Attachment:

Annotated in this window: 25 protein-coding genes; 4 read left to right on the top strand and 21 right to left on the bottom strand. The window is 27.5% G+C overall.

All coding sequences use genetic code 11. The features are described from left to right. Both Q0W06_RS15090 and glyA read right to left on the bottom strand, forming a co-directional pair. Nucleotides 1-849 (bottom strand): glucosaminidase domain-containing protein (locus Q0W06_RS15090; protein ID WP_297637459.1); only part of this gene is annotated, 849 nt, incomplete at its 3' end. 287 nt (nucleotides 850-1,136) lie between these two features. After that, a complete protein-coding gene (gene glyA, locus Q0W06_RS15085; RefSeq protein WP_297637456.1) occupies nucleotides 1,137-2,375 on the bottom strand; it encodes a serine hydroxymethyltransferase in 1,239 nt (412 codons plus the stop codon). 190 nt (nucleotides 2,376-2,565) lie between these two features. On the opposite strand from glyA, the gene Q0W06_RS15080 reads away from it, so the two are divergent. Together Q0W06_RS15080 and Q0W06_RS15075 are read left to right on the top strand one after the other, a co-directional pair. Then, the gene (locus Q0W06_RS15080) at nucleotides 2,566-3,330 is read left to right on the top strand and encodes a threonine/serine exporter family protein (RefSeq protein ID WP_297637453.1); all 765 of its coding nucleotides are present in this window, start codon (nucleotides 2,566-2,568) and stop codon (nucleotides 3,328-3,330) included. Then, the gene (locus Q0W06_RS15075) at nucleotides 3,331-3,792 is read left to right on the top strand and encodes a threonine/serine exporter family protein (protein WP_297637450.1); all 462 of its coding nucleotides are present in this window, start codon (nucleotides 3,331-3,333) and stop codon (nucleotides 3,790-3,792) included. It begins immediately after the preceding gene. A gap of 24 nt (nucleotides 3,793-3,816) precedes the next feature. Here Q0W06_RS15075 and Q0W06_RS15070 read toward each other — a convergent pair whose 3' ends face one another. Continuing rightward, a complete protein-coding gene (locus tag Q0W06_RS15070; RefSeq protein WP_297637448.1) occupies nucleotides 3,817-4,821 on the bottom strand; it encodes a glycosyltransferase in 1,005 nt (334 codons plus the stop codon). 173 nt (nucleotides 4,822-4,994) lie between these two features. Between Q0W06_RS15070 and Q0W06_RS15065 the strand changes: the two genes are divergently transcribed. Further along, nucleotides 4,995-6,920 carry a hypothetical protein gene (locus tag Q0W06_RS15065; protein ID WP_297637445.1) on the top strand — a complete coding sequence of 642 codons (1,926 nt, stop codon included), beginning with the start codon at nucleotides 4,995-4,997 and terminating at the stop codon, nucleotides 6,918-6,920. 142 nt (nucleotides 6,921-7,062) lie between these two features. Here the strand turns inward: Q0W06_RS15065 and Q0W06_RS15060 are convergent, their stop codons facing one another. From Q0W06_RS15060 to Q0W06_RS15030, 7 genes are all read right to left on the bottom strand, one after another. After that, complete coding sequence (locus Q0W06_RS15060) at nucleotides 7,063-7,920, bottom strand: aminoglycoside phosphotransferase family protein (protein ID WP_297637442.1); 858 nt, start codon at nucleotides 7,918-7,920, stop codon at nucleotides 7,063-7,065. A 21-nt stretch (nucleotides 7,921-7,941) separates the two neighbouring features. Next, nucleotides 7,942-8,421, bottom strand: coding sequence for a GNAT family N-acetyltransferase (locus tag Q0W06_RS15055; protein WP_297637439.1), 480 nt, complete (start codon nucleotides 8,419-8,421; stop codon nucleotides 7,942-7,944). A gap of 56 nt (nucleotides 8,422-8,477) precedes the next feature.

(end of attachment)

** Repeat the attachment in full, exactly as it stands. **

Annotated in this window: 25 protein-coding genes; 4 read left to right on the top strand and 21 right to left on the bottom strand. The window is 27.5% G+C overall.

All coding sequences use genetic code 11. The features are described from left to right. Both Q0W06_RS15090 and glyA read right to left on the bottom strand, forming a co-directional pair. Nucleotides 1-849 (bottom strand): glucosaminidase domain-containing protein (locus Q0W06_RS15090; protein ID WP_297637459.1); only part of this gene is annotated, 849 nt, incomplete at its 3' end. 287 nt (nucleotides 850-1,136) lie between these two features. After that, a complete protein-coding gene (gene glyA, locus Q0W06_RS15085; RefSeq protein WP_297637456.1) occupies nucleotides 1,137-2,375 on the bottom strand; it encodes a serine hydroxymethyltransferase in 1,239 nt (412 codons plus the stop codon). 190 nt (nucleotides 2,376-2,565) lie between these two features. On the opposite strand from glyA, the gene Q0W06_RS15080 reads away from it, so the two are divergent. Together Q0W06_RS15080 and Q0W06_RS15075 are read left to right on the top strand one after the other, a co-directional pair. Then, the gene (locus Q0W06_RS15080) at nucleotides 2,566-3,330 is read left to right on the top strand and encodes a threonine/serine exporter family protein (RefSeq protein ID WP_297637453.1); all 765 of its coding nucleotides are present in this window, start codon (nucleotides 2,566-2,568) and stop codon (nucleotides 3,328-3,330) included. Then, the gene (locus Q0W06_RS15075) at nucleotides 3,331-3,792 is read left to right on the top strand and encodes a threonine/serine exporter family protein (protein WP_297637450.1); all 462 of its coding nucleotides are present in this window, start codon (nucleotides 3,331-3,333) and stop codon (nucleotides 3,790-3,792) included. It begins immediately after the preceding gene. A gap of 24 nt (nucleotides 3,793-3,816) precedes the next feature. Here Q0W06_RS15075 and Q0W06_RS15070 read toward each other — a convergent pair whose 3' ends face one another. Continuing rightward, a complete protein-coding gene (locus tag Q0W06_RS15070; RefSeq protein WP_297637448.1) occupies nucleotides 3,817-4,821 on the bottom strand; it encodes a glycosyltransferase in 1,005 nt (334 codons plus the stop codon). 173 nt (nucleotides 4,822-4,994) lie between these two features. Between Q0W06_RS15070 and Q0W06_RS15065 the strand changes: the two genes are divergently transcribed. Further along, nucleotides 4,995-6,920 carry a hypothetical protein gene (locus tag Q0W06_RS15065; protein ID WP_297637445.1) on the top strand — a complete coding sequence of 642 codons (1,926 nt, stop codon included), beginning with the start codon at nucleotides 4,995-4,997 and terminating at the stop codon, nucleotides 6,918-6,920. 142 nt (nucleotides 6,921-7,062) lie between these two features. Here the strand turns inward: Q0W06_RS15065 and Q0W06_RS15060 are convergent, their stop codons facing one another. From Q0W06_RS15060 to Q0W06_RS15030, 7 genes are all read right to left on the bottom strand, one after another. After that, complete coding sequence (locus Q0W06_RS15060) at nucleotides 7,063-7,920, bottom strand: aminoglycoside phosphotransferase family protein (protein ID WP_297637442.1); 858 nt, start codon at nucleotides 7,918-7,920, stop codon at nucleotides 7,063-7,065. A 21-nt stretch (nucleotides 7,921-7,941) separates the two neighbouring features. Next, nucleotides 7,942-8,421, bottom strand: coding sequence for a GNAT family N-acetyltransferase (locus tag Q0W06_RS15055; protein WP_297637439.1), 480 nt, complete (start codon nucleotides 8,419-8,421; stop codon nucleotides 7,942-7,944). A gap of 56 nt (nucleotides 8,422-8,477) precedes the next feature.